In late September I boarded a jet that was the first of two flights on my way to visit Turkey. Upon landing in Istanbul, Shirley Myers, my travel buddy, and I were picked up in a luxurious limousine, complete with shocking pink interior, and whisked away to our fabulous hotel, The Ottoman Legacy. Built in 1911, the Legacy is featured on the Turkish 20 lira bill. We were immediately immersed in the history and beauty of Istanbul. We also had the great good fortune to be in the middle of a wonderful shopping district near the Grand Bazaar.

After orientation and dinner on the first night, we fell into bed exhausted. At 5:55 the next morning, I was awakened by the sound of the Islamic Call to Prayer from the “New Mosque” whose foundation was laid in 1597 C.E. The call is haunting and beautiful, it resounds from every minaret in cities, towns and villages, and is the first of five calls to prayer recited each day by a muezzin who is specially trained to call the faithful to prayer.

The Call to Prayer is universal and never varies. Its first call in Arabic is, “God is the Greatest, God is the Greatest,” followed by, “I bear witness that there is none worthy of worship except God.”

As I listened to the city stir to life, I added my own prayers of God’s greatness and echoed the affirmation that I, too, bear witness that there is none worthy of worship except God. The Call to Prayer was a fitting and appropriate start to each day for me.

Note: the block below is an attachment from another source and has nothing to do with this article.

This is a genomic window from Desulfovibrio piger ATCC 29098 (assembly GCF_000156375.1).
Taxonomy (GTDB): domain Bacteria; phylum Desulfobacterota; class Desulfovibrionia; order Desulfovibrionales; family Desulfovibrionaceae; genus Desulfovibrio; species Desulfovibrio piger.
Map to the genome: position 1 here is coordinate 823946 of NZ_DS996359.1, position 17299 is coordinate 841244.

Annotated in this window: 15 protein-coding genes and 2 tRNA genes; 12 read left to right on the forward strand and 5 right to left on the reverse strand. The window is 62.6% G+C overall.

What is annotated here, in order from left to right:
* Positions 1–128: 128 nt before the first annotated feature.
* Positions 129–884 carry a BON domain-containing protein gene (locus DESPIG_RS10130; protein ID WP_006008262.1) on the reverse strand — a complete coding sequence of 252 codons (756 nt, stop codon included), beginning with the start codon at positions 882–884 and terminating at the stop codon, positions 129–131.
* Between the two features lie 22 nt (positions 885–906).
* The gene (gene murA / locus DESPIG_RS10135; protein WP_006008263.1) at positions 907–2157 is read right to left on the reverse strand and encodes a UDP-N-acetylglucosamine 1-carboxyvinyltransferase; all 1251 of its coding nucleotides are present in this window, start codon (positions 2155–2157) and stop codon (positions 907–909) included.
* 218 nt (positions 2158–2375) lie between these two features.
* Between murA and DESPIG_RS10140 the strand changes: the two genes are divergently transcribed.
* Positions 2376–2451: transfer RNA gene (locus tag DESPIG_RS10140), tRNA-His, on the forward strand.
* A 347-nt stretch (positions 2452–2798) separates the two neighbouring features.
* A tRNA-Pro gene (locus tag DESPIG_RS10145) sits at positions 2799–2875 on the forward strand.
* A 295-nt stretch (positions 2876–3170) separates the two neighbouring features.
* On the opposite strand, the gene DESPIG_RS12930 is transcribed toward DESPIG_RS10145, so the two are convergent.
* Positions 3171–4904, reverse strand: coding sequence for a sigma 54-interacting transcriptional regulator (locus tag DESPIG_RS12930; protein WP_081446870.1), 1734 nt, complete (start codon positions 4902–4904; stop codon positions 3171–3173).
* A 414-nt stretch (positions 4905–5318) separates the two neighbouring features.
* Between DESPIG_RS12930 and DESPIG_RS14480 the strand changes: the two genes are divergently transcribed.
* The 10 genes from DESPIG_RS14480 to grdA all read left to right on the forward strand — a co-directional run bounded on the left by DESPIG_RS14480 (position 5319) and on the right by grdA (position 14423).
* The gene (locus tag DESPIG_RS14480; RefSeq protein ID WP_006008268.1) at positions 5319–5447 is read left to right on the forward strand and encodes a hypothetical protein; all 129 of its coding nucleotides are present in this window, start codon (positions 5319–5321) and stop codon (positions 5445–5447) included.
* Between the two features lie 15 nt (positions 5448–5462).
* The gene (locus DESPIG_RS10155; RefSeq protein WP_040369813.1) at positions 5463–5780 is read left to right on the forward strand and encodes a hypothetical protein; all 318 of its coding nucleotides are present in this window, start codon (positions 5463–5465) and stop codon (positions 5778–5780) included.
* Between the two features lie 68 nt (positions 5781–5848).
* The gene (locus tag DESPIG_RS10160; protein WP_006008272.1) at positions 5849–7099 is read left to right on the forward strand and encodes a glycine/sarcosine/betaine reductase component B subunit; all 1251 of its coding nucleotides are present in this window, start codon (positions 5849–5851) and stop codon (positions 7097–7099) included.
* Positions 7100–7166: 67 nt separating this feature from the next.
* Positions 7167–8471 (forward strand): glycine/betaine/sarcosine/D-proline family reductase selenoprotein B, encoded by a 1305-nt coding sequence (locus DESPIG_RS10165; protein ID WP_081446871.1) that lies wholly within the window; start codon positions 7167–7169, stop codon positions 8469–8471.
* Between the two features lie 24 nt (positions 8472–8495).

During the almost two weeks of my Turkish adventure, which unfortunately also included a visit to the hospital in Cappadocia, was steeped in an exploration of the history and culture of the people who inhabited this ancient country that forms part of the heart of Christian, Islamic and Jewish traditions.

I was awestruck while visiting the remains of ancient Troy, seeing the caves that have been occupied by families in Cappadocia for centuries and visiting the ancient spa at Pamukkale, where Cleopatra soaked in the hot springs.

But by far, the greatest experience of the trip was exploring Istanbul, formerly Constantinople. It is steeped in history and filled with the same sights, smells and sounds that have infused it with life for millennia. We shopped at the Grand Bazaar amidst the joyous, lively haggling of gold sellers, rug merchants and silk traders.

I closed my eyes and was transported to the ancient days of Byzantium; the spice market is as it existed long ago sending the aroma of exotic spices through the air. Women in modern dress walked side-by-side with women in burkas, engaged in lively conversation. Imams walked to and from the mosque as they carried out their holy duties.

At the same time, the world intruded on our sojourn through history in the form of a new outbreak of war in the Middle East on our last Saturday in Turkey. The war felt very close to us as we nervously waited to take off from Istanbul International Airport. Two airports in nearby Syria were bombed the morning we departed. We were happy once we were on our way to Charles De Gaulle Airport in Paris and finally on U.S. soil again in New York.

I am blessed to have made this journey and blessed to be safely home once again.

In Christ,

Pastor Sharon